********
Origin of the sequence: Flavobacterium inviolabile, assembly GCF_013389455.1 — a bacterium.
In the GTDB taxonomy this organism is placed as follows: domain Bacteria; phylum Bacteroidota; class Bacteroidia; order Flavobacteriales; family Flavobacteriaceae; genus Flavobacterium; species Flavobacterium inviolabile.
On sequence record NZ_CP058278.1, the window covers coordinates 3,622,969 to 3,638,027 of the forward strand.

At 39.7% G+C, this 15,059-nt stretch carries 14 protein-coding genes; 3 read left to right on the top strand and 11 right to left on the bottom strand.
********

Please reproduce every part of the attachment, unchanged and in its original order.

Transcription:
Origin of the sequence: Flavobacterium inviolabile, assembly GCF_013389455.1 — a bacterium.
In the GTDB taxonomy this organism is placed as follows: domain Bacteria; phylum Bacteroidota; class Bacteroidia; order Flavobacteriales; family Flavobacteriaceae; genus Flavobacterium; species Flavobacterium inviolabile.
On sequence record NZ_CP058278.1, the window covers coordinates 3,622,969 to 3,638,027 of the forward strand.

At 39.7% G+C, this 15,059-nt stretch carries 14 protein-coding genes; 3 read left to right on the top strand and 11 right to left on the bottom strand.